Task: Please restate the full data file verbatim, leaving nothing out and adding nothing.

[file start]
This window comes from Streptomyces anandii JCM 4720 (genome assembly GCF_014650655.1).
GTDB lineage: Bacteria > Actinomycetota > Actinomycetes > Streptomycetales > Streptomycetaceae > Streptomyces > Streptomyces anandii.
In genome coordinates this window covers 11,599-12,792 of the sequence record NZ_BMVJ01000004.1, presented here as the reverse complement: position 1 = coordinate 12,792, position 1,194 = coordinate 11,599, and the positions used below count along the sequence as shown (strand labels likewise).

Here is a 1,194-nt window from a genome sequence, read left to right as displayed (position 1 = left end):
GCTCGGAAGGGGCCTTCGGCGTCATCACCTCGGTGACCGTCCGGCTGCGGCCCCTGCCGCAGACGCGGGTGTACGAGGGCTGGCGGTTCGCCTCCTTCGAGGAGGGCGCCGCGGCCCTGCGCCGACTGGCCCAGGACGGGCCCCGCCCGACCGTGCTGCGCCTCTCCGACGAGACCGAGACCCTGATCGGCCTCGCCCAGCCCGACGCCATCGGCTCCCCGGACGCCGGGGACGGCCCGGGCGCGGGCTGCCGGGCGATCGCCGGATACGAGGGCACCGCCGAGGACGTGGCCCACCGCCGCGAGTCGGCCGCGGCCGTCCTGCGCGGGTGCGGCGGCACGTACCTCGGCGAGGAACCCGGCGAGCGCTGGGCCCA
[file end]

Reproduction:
This window comes from Streptomyces anandii JCM 4720 (genome assembly GCF_014650655.1).
GTDB lineage: Bacteria > Actinomycetota > Actinomycetes > Streptomycetales > Streptomycetaceae > Streptomyces > Streptomyces anandii.
In genome coordinates this window covers 11,599-12,792 of the sequence record NZ_BMVJ01000004.1, presented here as the reverse complement: position 1 = coordinate 12,792, position 1,194 = coordinate 11,599, and the positions used below count along the sequence as shown (strand labels likewise).

Here is a 1,194-nt window from a genome sequence, read left to right as displayed (position 1 = left end):
GCTCGGAAGGGGCCTTCGGCGTCATCACCTCGGTGACCGTCCGGCTGCGGCCCCTGCCGCAGACGCGGGTGTACGAGGGCTGGCGGTTCGCCTCCTTCGAGGAGGGCGCCGCGGCCCTGCGCCGACTGGCCCAGGACGGGCCCCGCCCGACCGTGCTGCGCCTCTCCGACGAGACCGAGACCCTGATCGGCCTCGCCCAGCCCGACGCCATCGGCTCCCCGGACGCCGGGGACGGCCCGGGCGCGGGCTGCCGGGCGATCGCCGGATACGAGGGCACCGCCGAGGACGTGGCCCACCGCCGCGAGTCGGCCGCGGCCGTCCTGCGCGGGTGCGGCGGCACGTACCTCGGCGAGGAACCCGGCGAGCGCTGGGCCCA